compliance date for the final rule so as to allow entities who are 
compliant with section 2257A(h)(1)(A)(ii) not to comply with the final 
rule or incur the costs of doing so, even as an interim measure. 
Moreover, the Department notes that applicability of the exemption does 
not turn on whether the entity seeking to comply with the safe harbor 
is a large or small business. The exemption turns on the conduct of the 
entity that seeks to utilize it, not the status of the entity itself.
    With respect to the procedural requirements for a regulatory 
flexibility analysis, the Department believes that this final 
regulatory flexibility analysis fully satisfies 5 U.S.C. 604.
    As in its initial regulatory flexibility analysis, the Department 
continues to believe that approximately 500,000 Web sites involving 
5,000 businesses that depict actual sexually explicit conduct are 
affected by the rule. As a result of being subject to the final rule, 
these businesses will be required to check identification documents, 
record information about production dates and age and names of 
performers, and affix disclosure statements to each copy of a page that 
depicts actual sexually explicit conduct. These businesses are in the 
film, magazine, Internet, satellite, mail order, magazine, content 
aggregation, and wholesaler industries. Although one commenter claims 
that there are more affected businesses based on considerable exposure 
to the industry, the comment provides no specific basis for that 
belief, nor did it offer any competing number or evidence for such a 
number. One other commenter notes that there are about 1,000 firms that 
operate more than 100,000 adult subscription Web sites. This statement 
does not affect the validity of the Department's estimates of the 
number of Web sites and firms that the rule would affect. The 
Department's estimate did not estimate the number of subscription sites 
or the number of firms that operate them. The commenter's estimate of a 
portion of the relevant site universe is fully consistent with the 
Department's estimate of the entire number of affected Web sites. No 
other commenters specifically took issue with the Department's 
estimate, which it continues to adhere to.
    The final rule requires small businesses and other entities that 
produce actual sexually explicit materials to undertake record-keeping 
and other compliance requirements. They must check particular forms of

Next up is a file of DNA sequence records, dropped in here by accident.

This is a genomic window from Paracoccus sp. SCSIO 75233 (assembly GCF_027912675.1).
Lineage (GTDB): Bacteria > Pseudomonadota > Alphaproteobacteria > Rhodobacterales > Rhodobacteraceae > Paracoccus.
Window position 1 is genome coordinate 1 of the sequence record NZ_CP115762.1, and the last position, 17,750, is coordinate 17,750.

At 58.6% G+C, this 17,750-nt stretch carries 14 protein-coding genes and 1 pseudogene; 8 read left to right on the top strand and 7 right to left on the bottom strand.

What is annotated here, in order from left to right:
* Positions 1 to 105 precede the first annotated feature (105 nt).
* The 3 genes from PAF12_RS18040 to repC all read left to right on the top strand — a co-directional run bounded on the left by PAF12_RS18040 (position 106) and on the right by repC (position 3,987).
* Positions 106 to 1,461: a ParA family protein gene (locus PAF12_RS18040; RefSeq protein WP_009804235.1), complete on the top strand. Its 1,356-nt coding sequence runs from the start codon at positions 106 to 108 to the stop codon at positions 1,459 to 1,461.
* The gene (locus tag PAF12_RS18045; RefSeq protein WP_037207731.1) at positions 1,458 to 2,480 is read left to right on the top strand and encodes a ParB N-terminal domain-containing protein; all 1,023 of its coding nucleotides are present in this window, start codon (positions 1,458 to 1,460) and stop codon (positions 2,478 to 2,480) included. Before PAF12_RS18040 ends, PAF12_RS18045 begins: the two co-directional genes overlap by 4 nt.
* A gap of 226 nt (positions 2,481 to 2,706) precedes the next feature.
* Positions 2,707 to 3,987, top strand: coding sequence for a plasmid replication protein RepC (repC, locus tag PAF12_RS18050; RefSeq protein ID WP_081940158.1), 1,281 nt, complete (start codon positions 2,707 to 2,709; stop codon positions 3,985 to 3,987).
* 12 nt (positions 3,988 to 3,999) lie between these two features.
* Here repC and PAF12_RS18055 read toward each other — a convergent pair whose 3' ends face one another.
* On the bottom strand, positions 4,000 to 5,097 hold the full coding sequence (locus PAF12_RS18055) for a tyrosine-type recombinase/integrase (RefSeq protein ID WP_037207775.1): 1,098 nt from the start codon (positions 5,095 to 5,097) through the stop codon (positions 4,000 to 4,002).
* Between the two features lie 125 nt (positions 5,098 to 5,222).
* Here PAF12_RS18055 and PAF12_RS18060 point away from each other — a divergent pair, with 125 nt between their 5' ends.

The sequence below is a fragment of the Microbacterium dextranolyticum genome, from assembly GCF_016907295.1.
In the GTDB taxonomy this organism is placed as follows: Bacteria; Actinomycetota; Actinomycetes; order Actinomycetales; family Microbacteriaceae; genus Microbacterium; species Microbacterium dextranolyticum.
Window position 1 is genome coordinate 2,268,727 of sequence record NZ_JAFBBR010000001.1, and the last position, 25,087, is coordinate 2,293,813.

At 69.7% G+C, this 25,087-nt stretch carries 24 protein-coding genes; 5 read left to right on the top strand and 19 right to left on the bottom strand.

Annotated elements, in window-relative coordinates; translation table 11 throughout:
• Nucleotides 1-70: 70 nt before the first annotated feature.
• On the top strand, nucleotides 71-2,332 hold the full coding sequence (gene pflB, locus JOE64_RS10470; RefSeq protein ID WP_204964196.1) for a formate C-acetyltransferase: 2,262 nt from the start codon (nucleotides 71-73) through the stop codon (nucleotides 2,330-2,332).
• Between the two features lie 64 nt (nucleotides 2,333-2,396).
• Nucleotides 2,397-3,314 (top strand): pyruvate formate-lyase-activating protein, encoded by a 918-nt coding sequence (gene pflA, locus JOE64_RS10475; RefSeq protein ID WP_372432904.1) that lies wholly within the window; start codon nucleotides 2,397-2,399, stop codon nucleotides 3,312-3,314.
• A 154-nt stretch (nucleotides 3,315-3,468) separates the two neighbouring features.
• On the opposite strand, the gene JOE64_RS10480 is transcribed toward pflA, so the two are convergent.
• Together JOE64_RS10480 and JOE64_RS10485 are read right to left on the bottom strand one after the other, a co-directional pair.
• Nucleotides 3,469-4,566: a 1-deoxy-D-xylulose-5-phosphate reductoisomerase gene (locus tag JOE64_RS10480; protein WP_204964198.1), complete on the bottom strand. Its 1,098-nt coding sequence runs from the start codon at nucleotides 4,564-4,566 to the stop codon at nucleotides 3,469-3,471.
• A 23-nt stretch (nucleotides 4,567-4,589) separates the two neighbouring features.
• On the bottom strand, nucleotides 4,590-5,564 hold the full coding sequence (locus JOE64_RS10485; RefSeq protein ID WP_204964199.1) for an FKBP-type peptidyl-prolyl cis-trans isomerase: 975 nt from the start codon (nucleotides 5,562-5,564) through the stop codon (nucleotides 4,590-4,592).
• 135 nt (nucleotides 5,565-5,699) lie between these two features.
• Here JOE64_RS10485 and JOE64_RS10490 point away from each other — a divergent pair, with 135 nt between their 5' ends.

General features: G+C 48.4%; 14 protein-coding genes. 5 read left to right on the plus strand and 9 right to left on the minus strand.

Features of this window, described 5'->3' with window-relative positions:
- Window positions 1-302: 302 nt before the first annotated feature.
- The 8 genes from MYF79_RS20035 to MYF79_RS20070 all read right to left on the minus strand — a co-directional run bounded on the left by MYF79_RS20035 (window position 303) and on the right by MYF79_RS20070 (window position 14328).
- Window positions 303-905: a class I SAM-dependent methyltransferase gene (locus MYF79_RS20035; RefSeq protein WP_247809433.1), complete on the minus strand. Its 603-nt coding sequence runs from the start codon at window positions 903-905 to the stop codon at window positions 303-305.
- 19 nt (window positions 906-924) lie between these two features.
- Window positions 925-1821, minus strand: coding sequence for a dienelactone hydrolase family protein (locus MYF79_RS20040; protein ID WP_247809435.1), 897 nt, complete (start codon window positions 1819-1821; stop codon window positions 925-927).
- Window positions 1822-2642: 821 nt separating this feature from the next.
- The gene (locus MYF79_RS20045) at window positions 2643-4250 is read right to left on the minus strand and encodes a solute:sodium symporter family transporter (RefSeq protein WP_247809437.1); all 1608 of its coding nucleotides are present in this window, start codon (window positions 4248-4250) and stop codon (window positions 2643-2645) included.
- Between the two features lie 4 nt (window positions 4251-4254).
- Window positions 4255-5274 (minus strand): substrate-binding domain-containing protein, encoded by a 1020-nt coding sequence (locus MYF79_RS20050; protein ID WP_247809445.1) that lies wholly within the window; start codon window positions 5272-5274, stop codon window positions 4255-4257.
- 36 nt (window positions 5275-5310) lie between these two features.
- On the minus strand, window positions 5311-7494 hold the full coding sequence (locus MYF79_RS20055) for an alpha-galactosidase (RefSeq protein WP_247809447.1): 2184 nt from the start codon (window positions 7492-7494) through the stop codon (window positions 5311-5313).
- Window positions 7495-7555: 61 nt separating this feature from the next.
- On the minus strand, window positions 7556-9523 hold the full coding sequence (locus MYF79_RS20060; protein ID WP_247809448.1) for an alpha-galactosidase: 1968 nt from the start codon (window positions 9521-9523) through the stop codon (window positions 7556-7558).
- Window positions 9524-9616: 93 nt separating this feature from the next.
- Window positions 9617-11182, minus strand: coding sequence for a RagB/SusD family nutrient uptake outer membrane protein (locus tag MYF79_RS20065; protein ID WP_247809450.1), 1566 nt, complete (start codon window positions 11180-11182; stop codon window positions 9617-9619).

identification to determine that all performers portrayed in such 
depictions are of legal age, they must keep records, they must 
segregate the records, and they must place disclosure statements on 
each page of a Web site that contains actual sexually explicit conduct. 
The professional skills required to comply are those necessary to 
produce the records and to place the disclosure statement on a 
hyperlink on each page of a Web site.
C. Description and Estimates of the Number of Small Entities Affected 
by the Rules
    A ``small business'' is defined by the Regulatory Flexibility Act 
(``RFA'') to be the same as a ``small business concern'' under the 
Small Business Act (``SBA''), 15 U.S.C. 632. Under the SBA, a small 
business concern is one that: (1) Is independently owned and operated; 
(2) is not dominant in its field of operation; and (3) meets any 
additional criteria established by the SBA. See 5 U.S.C. 601(3) 
(incorporating by reference the definition of ``small business 
concern'' in 15 U.S.C. 632). As in its initial regulatory flexibility 
analysis, the Department continues to believe that approximately 
500,000 Web sites involving 5,000 businesses that depict actual 
sexually explicit conduct are affected by the rule. The Department 
believes that of these 5,000 businesses, 4,000 are small businesses. It 
reaches this conclusion from comments that stated that the vast 
majority of businesses affected by the final rule are small businesses.
    In the proposed rule to implement revisions to section 2257, the 
Department stated that, based upon the information provided to the 
Department through past investigations and enforcement actions 
involving the affected industry, there are likely to be a number of 
small businesses that are producers of visual depictions of sexually 
explicit conduct as defined in the statute, as amended by the Adam 
Walsh Act. In the proposed rule to implement section 2257A, the 
Department stated that based upon the information available to the 
Department, there are likely to be a significant number of small 
businesses that are producers of visual depictions of simulated 
sexually explicit conduct.
    Pursuant to the RFA, the Department requested affected small 
businesses to estimate what these regulations will cost as a percentage 
of their total revenues in order to enable the Department to ensure 
that small businesses are not unduly burdened.
    The Department also stated that the proposed rules had no effect on 
State or local governmental agencies.
D. Description of the Proposed Reporting, Record-Keeping and Other 
Compliance Requirements of the Rule
    In the proposed rule to implement revisions to section 2257, the 
Department stated that the proposed rule modified existing requirements 
for private companies with regard to visual depictions of sexually 
explicit conduct to ensure that minors are not used in such depictions.